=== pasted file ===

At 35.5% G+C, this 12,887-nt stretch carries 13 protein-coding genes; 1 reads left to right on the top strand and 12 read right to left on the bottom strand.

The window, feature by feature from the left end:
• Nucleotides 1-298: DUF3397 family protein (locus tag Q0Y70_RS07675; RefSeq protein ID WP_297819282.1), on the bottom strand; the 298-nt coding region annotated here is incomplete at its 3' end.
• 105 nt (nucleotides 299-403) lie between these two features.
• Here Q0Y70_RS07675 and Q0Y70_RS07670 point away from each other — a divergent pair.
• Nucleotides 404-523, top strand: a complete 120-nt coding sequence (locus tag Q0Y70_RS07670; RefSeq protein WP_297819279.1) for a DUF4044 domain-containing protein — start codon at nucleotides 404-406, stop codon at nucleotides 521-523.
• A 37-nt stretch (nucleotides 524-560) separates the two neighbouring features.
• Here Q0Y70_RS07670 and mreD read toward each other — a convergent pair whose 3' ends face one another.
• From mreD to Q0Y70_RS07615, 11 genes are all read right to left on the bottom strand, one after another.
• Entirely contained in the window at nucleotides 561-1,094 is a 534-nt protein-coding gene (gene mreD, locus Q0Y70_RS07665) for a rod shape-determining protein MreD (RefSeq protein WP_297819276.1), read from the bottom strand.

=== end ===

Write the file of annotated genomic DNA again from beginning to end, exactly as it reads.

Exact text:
At 35.5% G+C, this 12,887-nt stretch carries 13 protein-coding genes; 1 reads left to right on the top strand and 12 read right to left on the bottom strand.

The window, feature by feature from the left end:
• Nucleotides 1-298: DUF3397 family protein (locus tag Q0Y70_RS07675; RefSeq protein ID WP_297819282.1), on the bottom strand; the 298-nt coding region annotated here is incomplete at its 3' end.
• 105 nt (nucleotides 299-403) lie between these two features.
• Here Q0Y70_RS07675 and Q0Y70_RS07670 point away from each other — a divergent pair.
• Nucleotides 404-523, top strand: a complete 120-nt coding sequence (locus tag Q0Y70_RS07670; RefSeq protein WP_297819279.1) for a DUF4044 domain-containing protein — start codon at nucleotides 404-406, stop codon at nucleotides 521-523.
• A 37-nt stretch (nucleotides 524-560) separates the two neighbouring features.
• Here Q0Y70_RS07670 and mreD read toward each other — a convergent pair whose 3' ends face one another.
• From mreD to Q0Y70_RS07615, 11 genes are all read right to left on the bottom strand, one after another.
• Entirely contained in the window at nucleotides 561-1,094 is a 534-nt protein-coding gene (gene mreD, locus Q0Y70_RS07665) for a rod shape-determining protein MreD (RefSeq protein WP_297819276.1), read from the bottom strand.